[T]he continuous, cooperative effort among Kansas highway contractors to rig bids, which permeated the Kansas highway construction industry for more than 25 years ․ was unquestionably a single, continuing conspiracy that violated § 1 of the Sherman Act, 15 U.S.C. § 1. It does not necessarily follow, however, that separate bid-rigging arrangements carried out in furtherance of an illegal master plan may not be prosecuted separately.

There is something perverse in the assumption that respondents' constitutional rights may have been violated by separately prosecuting them for each of two complete and flagrant violations of the Sherman Act simply because they may also have been guilty of an ongoing and even more serious violation of the same statute for more than a quarter of a century.

488 U.S. 563, 580-81, 109 S.Ct. 757, 768, 102 L.Ed.2d 927 (Stevens, J., concurring).   See also Dortch, 5 F.3d at 1063 (“While it is likely that [defendants] only had one agreement with each other, that does not prevent them, as a partnership, from joining more than one conspiracy to distribute cocaine in the East St. Louis/St.   Louis area.  ‘[T]he guarantee against double jeopardy does not insulate a criminal from punishment for subsequent offenses merely because he chooses to continue committing the same type of crime.’  West, 670 F.2d at 681.”).5

As we have indicated, a non-frivolous showing of a single conspiracy under Liotard 's totality of circumstances approach is not a high threshold.   The defendant need only be able to identify alleged facts and other evidence which, if credited, gives reason to believe that any alleged conspiratorial activity was in furtherance of a single conspiracy.   Having considered the totality of circumstances in Smith's case, we conclude that he has failed to make a non-frivolous showing because there is nothing in the record that suggests that the New Jersey defendants and Kentucky defendants are tied together into a single conspiracy by a commitment to a single set of objectives.   Our conclusion is the same whether we examine the totality of the circumstances for a single conspiracy or for a core conspiracy with multiple subconspiracies.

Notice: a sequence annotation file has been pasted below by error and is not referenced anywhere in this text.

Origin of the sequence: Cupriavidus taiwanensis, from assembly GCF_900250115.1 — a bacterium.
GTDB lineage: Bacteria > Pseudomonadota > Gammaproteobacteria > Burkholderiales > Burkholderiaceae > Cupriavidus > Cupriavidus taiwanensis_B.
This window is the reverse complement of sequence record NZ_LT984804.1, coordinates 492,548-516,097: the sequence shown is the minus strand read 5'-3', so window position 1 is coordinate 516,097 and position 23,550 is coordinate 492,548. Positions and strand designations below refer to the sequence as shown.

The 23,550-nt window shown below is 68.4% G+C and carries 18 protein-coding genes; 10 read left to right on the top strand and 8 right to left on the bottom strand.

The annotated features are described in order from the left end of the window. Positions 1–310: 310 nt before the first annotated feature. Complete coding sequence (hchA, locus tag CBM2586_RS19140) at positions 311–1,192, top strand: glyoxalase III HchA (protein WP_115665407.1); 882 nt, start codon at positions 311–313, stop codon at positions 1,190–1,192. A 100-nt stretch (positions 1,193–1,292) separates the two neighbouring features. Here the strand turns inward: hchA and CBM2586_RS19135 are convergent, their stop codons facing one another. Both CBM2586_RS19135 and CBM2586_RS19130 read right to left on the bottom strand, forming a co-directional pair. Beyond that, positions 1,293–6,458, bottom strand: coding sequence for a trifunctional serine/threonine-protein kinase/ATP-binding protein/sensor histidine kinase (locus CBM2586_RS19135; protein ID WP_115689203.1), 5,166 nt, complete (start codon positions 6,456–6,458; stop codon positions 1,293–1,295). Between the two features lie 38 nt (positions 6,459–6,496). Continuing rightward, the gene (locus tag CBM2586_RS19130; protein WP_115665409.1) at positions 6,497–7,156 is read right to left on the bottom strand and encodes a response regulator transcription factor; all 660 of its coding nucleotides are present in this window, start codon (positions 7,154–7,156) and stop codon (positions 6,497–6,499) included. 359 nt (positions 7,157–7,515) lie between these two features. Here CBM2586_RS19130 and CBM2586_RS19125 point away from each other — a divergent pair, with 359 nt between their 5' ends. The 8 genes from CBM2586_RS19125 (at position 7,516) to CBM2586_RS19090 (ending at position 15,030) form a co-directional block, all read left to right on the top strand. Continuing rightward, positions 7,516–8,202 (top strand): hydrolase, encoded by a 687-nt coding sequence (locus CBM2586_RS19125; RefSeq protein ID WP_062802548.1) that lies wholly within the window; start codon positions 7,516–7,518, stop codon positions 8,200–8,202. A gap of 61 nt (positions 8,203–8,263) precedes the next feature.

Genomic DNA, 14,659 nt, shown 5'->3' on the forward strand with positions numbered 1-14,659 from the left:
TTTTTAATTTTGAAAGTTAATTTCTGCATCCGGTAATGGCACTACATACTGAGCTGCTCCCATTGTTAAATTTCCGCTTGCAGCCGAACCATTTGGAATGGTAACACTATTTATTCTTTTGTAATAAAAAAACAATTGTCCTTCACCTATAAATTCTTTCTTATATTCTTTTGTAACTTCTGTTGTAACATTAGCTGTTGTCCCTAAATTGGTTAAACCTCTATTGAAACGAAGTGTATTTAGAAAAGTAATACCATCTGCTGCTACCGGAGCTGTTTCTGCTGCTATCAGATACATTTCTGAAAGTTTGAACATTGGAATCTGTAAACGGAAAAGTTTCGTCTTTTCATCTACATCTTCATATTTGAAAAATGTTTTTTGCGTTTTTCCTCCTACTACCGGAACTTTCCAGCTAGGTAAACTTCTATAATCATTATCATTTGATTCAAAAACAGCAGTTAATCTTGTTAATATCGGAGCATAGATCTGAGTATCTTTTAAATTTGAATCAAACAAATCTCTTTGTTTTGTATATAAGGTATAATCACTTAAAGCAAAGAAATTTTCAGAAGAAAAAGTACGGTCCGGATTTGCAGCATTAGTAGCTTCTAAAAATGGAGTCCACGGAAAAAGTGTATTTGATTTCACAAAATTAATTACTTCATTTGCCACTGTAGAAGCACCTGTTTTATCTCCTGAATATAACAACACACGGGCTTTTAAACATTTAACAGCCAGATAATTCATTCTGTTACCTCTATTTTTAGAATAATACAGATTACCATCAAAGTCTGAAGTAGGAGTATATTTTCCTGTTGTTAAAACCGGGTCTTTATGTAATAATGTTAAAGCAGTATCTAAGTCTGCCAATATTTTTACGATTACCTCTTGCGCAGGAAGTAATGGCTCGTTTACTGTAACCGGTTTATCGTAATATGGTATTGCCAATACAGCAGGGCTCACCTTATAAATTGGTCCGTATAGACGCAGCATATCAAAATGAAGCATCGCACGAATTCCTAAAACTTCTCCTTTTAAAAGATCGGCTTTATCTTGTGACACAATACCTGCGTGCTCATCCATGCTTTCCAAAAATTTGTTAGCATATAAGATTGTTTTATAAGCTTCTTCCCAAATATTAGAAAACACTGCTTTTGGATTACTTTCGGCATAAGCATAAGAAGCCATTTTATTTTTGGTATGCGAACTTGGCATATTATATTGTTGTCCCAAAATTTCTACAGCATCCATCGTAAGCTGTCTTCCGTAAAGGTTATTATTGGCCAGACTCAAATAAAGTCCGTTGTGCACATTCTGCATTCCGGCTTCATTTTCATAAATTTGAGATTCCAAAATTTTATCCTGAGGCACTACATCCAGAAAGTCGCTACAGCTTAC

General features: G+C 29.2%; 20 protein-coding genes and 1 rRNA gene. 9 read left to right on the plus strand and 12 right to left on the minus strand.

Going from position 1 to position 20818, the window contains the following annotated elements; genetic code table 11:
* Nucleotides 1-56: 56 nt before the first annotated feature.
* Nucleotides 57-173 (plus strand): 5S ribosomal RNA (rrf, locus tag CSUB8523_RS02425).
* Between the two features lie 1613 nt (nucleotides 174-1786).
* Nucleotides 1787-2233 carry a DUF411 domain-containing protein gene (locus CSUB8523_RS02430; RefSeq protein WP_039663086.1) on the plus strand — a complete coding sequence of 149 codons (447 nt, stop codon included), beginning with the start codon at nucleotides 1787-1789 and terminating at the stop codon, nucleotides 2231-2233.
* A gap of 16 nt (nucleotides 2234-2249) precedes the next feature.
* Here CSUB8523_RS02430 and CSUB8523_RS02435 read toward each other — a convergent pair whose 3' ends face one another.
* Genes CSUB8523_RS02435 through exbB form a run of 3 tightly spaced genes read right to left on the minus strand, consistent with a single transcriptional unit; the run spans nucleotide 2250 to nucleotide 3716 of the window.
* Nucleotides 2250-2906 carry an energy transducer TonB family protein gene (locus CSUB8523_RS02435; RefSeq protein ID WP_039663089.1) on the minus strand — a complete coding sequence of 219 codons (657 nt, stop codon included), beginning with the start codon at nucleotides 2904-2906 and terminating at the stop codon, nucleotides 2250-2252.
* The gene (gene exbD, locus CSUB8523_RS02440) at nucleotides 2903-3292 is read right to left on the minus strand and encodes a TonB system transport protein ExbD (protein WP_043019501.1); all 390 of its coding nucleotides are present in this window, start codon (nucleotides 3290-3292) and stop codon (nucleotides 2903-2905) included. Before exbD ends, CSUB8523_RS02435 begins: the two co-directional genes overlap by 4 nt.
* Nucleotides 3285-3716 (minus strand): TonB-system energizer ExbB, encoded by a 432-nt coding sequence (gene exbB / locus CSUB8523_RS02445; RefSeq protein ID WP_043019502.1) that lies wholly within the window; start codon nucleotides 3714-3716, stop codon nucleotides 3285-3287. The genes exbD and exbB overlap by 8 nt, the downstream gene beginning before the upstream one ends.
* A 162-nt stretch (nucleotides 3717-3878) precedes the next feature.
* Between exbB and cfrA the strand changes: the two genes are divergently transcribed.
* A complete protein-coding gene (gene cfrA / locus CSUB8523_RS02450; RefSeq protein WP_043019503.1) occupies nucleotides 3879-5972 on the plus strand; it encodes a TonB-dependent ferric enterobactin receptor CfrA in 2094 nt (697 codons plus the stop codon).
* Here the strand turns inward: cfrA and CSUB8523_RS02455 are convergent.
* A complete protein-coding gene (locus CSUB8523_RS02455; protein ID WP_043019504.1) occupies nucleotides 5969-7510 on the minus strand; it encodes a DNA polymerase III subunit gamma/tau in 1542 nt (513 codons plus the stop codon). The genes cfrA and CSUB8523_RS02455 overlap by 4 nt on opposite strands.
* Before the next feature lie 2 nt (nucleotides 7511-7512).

Smith contends that under Ashe v. Swenson, 397 U.S. 436, 90 S.Ct. 1189, 25 L.Ed.2d 469 (1970), the government is collaterally estopped from prosecuting him in New Jersey.   He argues that because the Kentucky district court found no “intent to defraud” GTECH on both the conspiracy and mail fraud counts, the government is precluded from proving any intent to defraud GTECH in New Jersey, defeating the conspiracy and substantive fraud charges set forth in the indictment there.   We are unpersuaded.

The findings of the trial judge in Kentucky were, of course, limited to the charges before him.   They were accordingly limited to the payments made by GTECH to Bluegrass and the illegal kick-back payments made by it.   The court concluded that the government had not proved that the payments were made in furtherance of a scheme to defraud GTECH.   While the government should not be permitted to attempt to contradict these factual findings in the New Jersey case, there is no reason to believe that it will attempt to do so.   Clearly, there is no conflict between those findings and the facts alleged in the New Jersey indictment and, accordingly, there is no basis for not allowing the case to proceed to trial.6


The April 5, 1995, order of the district court will be affirmed.


1.   Although the investigations uncovered activities in Texas and New York, Smith limits his double jeopardy arguments to the activities alleged in Kentucky and New Jersey.